Subscription based licensing model

I just got an email that Wonderware is now offering a subscription based model. This seems to be the trend in software licensing and I know other companies like Kepware is now offering the same. Its definitely funny seeing Wonderware being ahead of Ignition in something.

Is Inductive going to offer this at some point?

Is this a trend you actually like?


Introducing a subscription-based pricing model is almost invariably a prelude to dismantling a perpetually-licensed pricing model. I’m not a fan of introducing such uncertainty into an environment where capital equipment can last decades.


It would work well for us. Assuming that it came with upgrade protection included. Maybe having tiered based subscriptions based on tags and or users would be an even better option.

I use it on other softwares and it works for us.

I can definitely see pturmels point on projects where the software will be in use for many years. Like all things, it depends on the circumstances. But I can definitely see where having both options is a good thing.

It has helped us convince at least one customer to dump wonderware. If they have to pay ransom for development, the one time price of Ignition becomes much more appealing.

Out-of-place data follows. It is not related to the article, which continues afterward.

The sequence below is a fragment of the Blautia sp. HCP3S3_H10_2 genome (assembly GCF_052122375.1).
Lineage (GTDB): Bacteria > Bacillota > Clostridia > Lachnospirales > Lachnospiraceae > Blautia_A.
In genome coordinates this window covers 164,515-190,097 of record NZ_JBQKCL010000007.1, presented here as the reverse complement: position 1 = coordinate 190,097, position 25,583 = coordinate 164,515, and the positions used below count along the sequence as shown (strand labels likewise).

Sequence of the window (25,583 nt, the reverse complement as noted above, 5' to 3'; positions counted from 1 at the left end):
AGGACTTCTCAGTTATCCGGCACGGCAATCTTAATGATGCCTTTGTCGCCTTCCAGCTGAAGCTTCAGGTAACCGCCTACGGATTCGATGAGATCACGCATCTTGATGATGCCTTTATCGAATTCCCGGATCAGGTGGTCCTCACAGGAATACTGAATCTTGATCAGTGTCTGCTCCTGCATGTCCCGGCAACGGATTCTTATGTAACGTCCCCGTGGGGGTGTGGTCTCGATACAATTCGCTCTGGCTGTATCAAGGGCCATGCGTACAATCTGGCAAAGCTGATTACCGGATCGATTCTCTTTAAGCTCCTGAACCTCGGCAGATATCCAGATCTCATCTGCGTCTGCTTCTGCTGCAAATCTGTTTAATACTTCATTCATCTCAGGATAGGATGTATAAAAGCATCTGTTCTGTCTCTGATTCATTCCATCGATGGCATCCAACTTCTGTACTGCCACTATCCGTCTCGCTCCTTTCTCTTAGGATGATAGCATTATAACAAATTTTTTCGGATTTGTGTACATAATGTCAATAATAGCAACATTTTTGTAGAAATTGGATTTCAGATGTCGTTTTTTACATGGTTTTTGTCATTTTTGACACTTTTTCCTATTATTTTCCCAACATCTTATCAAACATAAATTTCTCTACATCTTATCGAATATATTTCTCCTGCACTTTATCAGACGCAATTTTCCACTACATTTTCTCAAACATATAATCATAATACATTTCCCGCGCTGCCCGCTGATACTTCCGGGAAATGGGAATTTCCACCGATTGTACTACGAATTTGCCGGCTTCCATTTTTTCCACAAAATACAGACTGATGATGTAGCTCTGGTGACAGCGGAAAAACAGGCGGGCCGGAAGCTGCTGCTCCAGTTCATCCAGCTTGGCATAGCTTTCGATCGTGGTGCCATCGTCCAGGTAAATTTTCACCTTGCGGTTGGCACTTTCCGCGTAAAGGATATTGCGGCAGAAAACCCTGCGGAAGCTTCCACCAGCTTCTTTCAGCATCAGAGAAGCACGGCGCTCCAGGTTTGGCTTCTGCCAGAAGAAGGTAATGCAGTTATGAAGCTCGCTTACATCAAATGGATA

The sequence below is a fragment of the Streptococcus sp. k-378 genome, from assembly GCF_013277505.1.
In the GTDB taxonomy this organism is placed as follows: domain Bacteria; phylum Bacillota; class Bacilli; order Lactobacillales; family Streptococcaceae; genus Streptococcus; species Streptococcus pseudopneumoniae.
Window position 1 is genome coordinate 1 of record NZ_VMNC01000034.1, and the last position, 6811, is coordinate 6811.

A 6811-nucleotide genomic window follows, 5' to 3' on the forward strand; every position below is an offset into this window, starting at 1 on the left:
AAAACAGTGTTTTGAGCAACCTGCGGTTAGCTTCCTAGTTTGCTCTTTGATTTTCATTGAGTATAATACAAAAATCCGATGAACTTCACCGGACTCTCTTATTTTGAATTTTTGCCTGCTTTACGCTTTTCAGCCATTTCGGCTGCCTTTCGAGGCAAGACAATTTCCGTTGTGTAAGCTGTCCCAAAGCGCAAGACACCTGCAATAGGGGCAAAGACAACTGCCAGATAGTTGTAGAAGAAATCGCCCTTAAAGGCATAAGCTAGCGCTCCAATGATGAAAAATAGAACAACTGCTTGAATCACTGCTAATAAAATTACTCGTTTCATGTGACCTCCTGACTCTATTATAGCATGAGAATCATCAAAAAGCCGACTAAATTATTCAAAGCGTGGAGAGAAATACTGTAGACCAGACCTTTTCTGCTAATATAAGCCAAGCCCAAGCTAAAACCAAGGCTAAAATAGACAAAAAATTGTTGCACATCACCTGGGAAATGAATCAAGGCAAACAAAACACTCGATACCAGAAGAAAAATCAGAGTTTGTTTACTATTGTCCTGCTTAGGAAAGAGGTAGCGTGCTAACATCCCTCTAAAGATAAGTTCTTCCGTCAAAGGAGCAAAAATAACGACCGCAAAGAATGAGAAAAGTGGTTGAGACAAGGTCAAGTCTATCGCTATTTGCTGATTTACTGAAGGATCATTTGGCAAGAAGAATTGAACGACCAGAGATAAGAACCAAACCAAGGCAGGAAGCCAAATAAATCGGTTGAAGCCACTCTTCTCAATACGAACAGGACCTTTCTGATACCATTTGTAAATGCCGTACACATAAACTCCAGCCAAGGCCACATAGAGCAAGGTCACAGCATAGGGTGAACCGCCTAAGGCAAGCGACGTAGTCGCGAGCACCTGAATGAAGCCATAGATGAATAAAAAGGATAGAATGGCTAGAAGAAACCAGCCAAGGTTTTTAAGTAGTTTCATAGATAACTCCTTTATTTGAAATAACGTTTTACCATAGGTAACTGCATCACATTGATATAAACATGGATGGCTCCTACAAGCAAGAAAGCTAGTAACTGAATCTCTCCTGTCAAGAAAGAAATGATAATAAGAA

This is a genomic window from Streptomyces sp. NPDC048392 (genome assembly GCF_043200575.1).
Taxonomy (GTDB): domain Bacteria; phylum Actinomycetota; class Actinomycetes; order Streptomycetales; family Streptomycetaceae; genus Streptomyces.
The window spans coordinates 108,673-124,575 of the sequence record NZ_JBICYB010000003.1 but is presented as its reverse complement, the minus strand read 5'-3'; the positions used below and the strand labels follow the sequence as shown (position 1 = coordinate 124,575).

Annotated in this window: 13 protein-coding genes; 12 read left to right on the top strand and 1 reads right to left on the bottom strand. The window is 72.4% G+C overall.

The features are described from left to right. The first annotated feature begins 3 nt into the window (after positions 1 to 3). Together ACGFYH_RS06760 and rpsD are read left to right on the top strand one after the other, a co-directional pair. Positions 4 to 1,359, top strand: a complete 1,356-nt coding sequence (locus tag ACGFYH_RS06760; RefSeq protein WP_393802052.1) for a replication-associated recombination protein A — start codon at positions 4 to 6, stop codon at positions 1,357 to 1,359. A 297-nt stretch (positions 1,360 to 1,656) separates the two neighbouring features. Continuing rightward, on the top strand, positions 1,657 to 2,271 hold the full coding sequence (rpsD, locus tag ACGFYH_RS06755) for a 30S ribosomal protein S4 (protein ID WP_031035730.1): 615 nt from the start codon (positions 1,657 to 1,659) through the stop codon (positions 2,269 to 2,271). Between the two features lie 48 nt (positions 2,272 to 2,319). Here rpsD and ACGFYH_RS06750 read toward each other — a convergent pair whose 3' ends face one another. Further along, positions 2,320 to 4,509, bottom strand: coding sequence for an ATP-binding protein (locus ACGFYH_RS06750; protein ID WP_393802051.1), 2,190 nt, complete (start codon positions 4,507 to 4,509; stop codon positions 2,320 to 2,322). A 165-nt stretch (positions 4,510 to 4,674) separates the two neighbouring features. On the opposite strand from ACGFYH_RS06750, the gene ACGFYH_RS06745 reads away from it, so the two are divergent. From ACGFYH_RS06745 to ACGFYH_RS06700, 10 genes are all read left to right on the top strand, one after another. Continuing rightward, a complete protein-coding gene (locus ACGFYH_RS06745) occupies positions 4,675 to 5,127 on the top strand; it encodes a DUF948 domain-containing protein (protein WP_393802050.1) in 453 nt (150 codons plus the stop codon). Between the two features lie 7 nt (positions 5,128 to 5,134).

With the exception of very small installations (of which I’m not totally schooled up on what Ignition offers) any vendor holding a customer to ransom based on tag count is the equivilant to ISPs back in the day charging by data cap and not bandwidth. It’s archaiac and impedes progress, whether its perpetual or subscription based. I think Ignition breaks the mould here and other vendors will need to follow soon enough.

If you have a customer (or bean counter to report to) who cringed at capital expenses but not so much at increased opex, then I see how subscription models can be nice. I guess a relatively easy work around for that would be a lease-to-own model.

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CapX vs opX is a good point. In some cases, it’s hard to get larger capital expenses approved. And likewise too high a subscription cost can be hard to get approved. One solution is to look at the upgrade protection support as the subscription (reasonably affordable, so approval is generally a non-issue) and break the capital expense up by starting with a Vision limited single client license and adding one client at a time (same cost as buying them all at once, and eventually you hit unlimited). This flexibility can make it much easier to move to Ignition than some products.

There’s definitely a trend towards subscription-based software and the main benefit I see goes to the seller who gets predictable income. The buyer often ends up paying more, not less, in the long run. For what it’s worth, I wouldn’t want Ignition to go subscription-based–especially if you had to buy a year’s subscription just to do a bit of dev work for some small changes in an old project (WW, I’m looking at you).